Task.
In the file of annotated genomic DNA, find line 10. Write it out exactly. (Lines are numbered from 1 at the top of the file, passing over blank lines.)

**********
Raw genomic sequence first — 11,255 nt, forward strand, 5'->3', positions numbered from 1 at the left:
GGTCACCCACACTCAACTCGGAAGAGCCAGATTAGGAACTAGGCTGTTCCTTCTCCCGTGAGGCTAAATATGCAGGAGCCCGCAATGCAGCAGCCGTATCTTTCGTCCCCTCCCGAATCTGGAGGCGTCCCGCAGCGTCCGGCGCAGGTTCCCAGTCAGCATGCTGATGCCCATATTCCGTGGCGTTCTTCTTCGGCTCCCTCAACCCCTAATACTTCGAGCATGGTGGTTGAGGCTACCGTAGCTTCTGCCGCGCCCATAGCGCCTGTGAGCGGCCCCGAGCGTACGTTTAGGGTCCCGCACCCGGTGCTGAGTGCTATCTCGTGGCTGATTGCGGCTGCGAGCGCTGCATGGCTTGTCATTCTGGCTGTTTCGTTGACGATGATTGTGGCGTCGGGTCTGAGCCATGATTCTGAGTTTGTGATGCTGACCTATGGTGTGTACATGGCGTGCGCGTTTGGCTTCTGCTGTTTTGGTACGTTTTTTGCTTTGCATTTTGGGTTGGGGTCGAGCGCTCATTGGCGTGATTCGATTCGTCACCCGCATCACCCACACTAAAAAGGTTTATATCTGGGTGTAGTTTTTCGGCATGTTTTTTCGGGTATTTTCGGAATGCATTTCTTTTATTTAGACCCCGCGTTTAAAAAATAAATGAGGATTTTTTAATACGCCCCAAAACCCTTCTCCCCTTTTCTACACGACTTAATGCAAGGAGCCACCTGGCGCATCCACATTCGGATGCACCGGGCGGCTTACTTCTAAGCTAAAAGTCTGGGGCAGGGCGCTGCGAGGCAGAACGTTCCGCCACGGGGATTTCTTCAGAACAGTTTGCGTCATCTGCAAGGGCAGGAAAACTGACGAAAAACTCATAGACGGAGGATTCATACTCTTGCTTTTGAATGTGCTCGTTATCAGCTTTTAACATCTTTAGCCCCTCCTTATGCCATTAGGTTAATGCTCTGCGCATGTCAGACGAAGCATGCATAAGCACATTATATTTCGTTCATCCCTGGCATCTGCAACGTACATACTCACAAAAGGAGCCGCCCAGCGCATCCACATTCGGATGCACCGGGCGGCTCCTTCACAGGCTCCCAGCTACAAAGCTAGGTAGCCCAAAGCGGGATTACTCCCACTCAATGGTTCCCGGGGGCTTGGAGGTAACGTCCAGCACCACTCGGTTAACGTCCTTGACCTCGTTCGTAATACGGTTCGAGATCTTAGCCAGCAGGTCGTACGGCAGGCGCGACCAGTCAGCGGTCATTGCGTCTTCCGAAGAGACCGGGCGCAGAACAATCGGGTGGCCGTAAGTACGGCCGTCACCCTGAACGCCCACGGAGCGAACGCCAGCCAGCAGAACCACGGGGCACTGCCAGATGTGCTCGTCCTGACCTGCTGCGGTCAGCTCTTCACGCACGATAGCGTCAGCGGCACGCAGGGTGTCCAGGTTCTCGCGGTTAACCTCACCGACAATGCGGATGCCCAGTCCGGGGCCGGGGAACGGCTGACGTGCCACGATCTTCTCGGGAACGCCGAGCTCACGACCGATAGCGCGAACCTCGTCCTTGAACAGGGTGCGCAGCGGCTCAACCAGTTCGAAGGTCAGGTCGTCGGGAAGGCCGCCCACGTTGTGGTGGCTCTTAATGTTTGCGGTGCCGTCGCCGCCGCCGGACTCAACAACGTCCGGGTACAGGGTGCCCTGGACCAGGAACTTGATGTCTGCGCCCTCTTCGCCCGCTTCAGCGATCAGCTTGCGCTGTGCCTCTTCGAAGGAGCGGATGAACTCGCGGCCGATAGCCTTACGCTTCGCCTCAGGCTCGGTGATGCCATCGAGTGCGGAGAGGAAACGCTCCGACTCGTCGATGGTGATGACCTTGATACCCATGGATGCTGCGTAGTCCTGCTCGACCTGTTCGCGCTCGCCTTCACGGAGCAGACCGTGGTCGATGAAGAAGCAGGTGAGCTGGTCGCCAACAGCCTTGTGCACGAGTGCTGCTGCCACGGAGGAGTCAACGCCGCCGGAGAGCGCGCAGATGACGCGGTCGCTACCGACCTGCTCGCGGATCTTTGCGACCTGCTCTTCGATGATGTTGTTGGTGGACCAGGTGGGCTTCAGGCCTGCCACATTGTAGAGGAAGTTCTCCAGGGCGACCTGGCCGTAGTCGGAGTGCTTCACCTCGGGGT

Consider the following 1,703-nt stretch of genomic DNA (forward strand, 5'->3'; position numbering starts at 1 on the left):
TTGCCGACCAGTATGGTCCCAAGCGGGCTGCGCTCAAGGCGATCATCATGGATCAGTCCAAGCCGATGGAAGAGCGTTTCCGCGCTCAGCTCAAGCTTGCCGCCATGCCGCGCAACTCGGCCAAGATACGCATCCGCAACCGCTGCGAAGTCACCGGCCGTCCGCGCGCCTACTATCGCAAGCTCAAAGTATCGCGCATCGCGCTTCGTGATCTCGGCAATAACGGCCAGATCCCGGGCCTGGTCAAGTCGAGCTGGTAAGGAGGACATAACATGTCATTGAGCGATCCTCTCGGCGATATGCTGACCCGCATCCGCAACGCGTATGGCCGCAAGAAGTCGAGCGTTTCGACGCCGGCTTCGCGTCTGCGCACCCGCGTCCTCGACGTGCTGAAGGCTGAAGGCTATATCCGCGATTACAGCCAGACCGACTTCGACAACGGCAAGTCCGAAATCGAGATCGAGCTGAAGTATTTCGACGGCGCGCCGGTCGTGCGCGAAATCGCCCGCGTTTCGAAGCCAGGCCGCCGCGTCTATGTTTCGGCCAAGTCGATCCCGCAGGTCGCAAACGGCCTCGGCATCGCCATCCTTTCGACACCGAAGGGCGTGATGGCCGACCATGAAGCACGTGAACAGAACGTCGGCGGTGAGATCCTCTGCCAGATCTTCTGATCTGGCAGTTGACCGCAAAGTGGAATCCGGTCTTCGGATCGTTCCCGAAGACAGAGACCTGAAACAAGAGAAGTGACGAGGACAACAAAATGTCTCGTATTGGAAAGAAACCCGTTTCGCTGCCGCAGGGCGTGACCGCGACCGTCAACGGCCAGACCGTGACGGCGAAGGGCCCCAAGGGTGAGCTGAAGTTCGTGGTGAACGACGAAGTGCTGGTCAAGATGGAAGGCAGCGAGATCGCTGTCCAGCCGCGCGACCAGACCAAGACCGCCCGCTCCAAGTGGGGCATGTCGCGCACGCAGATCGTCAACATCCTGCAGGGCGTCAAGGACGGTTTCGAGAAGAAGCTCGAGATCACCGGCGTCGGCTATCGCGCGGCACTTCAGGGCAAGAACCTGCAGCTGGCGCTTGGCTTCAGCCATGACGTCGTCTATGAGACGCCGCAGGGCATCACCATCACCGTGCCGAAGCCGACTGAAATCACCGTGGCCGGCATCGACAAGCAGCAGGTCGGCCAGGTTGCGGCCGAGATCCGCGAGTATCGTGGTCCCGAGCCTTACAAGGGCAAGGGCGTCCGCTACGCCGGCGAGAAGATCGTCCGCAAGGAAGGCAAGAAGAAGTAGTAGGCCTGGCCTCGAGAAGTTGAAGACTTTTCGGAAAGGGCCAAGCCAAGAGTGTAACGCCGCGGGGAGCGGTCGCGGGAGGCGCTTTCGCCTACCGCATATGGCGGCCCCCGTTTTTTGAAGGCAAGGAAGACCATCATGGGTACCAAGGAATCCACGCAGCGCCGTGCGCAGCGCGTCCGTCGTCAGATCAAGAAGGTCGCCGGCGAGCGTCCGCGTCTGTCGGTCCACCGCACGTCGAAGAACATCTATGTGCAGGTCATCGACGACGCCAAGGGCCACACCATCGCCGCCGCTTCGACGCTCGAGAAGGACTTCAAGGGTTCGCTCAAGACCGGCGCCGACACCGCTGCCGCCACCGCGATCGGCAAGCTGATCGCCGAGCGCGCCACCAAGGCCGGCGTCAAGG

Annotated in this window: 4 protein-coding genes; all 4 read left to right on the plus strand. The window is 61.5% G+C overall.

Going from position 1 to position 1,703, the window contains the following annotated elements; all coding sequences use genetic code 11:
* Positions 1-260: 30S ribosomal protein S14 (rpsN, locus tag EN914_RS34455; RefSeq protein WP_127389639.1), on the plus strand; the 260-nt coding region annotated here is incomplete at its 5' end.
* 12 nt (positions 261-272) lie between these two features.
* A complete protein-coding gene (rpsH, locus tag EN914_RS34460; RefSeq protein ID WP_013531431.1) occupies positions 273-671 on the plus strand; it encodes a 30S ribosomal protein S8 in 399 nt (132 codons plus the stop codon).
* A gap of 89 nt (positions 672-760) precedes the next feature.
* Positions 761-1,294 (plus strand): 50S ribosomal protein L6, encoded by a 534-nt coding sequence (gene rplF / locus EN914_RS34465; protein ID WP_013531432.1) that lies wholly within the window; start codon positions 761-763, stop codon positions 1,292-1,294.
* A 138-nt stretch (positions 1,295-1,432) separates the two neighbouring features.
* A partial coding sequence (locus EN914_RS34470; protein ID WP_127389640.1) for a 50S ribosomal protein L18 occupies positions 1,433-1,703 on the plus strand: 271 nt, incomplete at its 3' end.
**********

* A gap of 89 nt (positions 672-760) precedes the next feature.